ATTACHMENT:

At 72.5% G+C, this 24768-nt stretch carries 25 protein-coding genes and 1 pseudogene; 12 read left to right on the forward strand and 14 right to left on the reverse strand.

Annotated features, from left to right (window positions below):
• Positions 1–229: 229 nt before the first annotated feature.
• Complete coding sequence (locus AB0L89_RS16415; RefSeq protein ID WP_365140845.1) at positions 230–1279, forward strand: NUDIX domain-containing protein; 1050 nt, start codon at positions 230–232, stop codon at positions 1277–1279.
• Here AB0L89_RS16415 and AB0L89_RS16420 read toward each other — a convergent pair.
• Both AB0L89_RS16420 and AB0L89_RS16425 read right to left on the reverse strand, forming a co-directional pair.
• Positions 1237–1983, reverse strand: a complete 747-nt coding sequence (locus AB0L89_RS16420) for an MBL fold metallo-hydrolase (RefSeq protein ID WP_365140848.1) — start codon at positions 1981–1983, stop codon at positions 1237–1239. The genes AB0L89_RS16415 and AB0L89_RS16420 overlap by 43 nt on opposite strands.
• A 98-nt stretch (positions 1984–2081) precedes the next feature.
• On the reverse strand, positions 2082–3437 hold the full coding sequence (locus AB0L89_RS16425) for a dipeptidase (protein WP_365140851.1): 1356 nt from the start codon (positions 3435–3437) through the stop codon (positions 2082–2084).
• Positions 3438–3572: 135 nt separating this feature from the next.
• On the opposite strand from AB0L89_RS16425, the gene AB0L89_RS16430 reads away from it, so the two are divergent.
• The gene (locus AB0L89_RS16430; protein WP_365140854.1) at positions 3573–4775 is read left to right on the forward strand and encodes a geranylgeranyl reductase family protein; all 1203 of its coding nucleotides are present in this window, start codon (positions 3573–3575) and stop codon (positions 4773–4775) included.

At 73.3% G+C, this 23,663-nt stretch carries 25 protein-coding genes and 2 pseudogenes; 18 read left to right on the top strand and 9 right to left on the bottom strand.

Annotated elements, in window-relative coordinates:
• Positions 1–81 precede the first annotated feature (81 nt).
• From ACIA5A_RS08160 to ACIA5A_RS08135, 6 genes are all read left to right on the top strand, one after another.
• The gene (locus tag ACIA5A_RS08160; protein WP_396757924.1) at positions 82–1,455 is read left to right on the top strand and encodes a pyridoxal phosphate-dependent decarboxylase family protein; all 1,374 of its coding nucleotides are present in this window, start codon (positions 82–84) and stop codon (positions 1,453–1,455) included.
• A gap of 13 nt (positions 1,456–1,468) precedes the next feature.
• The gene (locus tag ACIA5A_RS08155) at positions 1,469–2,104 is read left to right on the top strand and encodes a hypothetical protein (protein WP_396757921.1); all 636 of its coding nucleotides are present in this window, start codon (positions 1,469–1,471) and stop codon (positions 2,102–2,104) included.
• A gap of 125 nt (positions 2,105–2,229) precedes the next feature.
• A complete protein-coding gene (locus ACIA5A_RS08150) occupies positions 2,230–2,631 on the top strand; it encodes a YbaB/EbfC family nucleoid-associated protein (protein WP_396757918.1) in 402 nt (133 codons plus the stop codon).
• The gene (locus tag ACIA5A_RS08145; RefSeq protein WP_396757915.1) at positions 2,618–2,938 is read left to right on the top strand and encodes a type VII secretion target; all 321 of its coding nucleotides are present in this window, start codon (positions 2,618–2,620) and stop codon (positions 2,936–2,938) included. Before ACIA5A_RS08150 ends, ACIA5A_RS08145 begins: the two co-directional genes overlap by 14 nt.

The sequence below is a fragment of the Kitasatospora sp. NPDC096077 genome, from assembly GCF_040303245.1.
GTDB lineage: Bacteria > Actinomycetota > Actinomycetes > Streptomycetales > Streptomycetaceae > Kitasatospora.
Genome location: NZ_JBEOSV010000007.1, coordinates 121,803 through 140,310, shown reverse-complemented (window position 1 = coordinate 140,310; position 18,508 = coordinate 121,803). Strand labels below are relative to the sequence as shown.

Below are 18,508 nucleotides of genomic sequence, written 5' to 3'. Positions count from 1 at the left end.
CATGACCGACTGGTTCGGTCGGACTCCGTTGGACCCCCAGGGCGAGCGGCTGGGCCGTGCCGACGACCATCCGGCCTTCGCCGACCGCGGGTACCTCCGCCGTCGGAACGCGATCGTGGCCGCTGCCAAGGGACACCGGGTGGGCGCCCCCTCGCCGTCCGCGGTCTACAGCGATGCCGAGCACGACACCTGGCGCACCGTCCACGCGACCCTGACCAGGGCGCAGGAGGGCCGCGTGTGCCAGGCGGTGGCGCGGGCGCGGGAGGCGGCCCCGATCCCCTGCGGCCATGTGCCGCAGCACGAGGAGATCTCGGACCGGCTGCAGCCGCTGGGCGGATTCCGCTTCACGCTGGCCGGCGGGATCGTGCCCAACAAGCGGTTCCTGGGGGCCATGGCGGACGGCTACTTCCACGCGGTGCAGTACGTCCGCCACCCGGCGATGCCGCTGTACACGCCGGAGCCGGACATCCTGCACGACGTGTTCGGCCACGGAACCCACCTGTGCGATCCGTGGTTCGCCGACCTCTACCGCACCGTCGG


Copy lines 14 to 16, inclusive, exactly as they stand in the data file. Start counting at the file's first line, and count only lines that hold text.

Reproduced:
Annotated elements, in window-relative coordinates:
• Positions 1–81 precede the first annotated feature (81 nt).
• From ACIA5A_RS08160 to ACIA5A_RS08135, 6 genes are all read left to right on the top strand, one after another.